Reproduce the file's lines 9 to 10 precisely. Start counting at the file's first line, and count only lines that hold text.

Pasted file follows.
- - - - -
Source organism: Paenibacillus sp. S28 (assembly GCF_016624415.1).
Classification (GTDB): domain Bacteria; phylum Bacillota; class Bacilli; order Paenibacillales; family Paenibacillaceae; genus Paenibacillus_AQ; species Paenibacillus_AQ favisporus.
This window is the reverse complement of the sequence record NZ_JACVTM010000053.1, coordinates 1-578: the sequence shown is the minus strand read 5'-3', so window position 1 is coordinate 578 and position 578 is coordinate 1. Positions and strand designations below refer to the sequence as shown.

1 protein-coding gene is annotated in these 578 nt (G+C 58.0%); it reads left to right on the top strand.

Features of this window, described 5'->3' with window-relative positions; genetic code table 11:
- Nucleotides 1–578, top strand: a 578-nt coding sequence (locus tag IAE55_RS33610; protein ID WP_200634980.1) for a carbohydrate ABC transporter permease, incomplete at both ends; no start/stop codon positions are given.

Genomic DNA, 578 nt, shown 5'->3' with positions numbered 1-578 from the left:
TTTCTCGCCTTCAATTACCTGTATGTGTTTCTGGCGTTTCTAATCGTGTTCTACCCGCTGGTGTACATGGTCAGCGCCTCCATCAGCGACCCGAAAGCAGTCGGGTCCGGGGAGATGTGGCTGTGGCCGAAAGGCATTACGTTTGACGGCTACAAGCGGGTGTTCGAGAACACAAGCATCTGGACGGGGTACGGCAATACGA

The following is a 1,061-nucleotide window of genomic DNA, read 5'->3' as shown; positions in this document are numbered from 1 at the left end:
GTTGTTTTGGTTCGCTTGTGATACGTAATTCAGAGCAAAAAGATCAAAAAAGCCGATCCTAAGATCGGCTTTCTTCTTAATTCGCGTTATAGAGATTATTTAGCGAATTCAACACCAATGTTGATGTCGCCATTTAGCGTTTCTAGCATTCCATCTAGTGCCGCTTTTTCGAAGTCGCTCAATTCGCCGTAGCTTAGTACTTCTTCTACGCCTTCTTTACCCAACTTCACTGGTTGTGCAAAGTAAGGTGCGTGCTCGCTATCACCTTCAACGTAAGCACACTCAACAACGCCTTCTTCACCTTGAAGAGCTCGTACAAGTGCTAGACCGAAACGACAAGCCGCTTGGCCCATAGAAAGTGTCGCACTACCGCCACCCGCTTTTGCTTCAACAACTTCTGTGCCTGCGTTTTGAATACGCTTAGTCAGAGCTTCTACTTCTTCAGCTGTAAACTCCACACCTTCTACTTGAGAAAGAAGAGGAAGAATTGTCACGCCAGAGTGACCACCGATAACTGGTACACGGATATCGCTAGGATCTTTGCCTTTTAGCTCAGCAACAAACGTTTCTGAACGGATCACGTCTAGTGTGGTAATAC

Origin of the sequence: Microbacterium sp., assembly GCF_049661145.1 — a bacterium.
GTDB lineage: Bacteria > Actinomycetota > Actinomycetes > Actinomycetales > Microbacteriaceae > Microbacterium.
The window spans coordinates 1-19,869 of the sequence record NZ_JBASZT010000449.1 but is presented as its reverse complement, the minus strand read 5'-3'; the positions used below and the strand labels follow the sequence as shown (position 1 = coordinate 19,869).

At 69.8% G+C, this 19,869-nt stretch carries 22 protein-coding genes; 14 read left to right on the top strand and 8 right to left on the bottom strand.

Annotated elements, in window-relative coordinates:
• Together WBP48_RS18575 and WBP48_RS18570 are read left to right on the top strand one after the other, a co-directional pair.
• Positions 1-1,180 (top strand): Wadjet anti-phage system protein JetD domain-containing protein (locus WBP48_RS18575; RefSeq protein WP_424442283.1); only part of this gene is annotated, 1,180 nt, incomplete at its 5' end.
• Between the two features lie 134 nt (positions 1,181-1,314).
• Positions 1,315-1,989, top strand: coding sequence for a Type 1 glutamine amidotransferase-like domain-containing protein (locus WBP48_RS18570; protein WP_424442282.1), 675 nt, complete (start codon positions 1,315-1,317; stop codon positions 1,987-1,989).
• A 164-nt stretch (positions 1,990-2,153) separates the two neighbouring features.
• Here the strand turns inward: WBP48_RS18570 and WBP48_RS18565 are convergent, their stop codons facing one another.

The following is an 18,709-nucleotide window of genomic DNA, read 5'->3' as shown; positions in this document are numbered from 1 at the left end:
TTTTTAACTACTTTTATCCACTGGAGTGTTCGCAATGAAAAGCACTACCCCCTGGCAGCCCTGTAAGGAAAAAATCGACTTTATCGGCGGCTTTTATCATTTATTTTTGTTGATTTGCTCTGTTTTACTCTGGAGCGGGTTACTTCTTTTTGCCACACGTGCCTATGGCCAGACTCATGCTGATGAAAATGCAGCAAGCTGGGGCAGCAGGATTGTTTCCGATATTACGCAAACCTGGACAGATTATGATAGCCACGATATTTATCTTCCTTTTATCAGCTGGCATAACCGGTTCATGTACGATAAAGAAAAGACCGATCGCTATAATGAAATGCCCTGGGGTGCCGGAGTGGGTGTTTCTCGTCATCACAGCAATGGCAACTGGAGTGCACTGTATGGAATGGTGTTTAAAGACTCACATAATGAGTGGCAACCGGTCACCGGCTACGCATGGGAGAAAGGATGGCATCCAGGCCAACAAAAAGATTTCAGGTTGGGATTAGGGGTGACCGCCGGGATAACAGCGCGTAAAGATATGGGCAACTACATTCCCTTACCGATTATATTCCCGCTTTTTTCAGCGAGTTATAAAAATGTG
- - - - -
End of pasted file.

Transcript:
The following is a 1,061-nucleotide window of genomic DNA, read 5'->3' as shown; positions in this document are numbered from 1 at the left end:
GTTGTTTTGGTTCGCTTGTGATACGTAATTCAGAGCAAAAAGATCAAAAAAGCCGATCCTAAGATCGGCTTTCTTCTTAATTCGCGTTATAGAGATTATTTAGCGAATTCAACACCAATGTTGATGTCGCCATTTAGCGTTTCTAGCATTCCATCTAGTGCCGCTTTTTCGAAGTCGCTCAATTCGCCGTAGCTTAGTACTTCTTCTACGCCTTCTTTACCCAACTTCACTGGTTGTGCAAAGTAAGGTGCGTGCTCGCTATCACCTTCAACGTAAGCACACTCAACAACGCCTTCTTCACCTTGAAGAGCTCGTACAAGTGCTAGACCGAAACGACAAGCCGCTTGGCCCATAGAAAGTGTCGCACTACCGCCACCCGCTTTTGCTTCAACAACTTCTGTGCCTGCGTTTTGAATACGCTTAGTCAGAGCTTCTACTTCTTCAGCTGTAAACTCCACACCTTCTACTTGAGAAAGAAGAGGAAGAATTGTCACGCCAGAGTGACCACCGATAACTGGTACACGGATATCGCTAGGATCTTTGCCTTTTAGCTCAGCAACAAACGTTTCTGAACGGATCACGTCTAGTGTGGTAATAC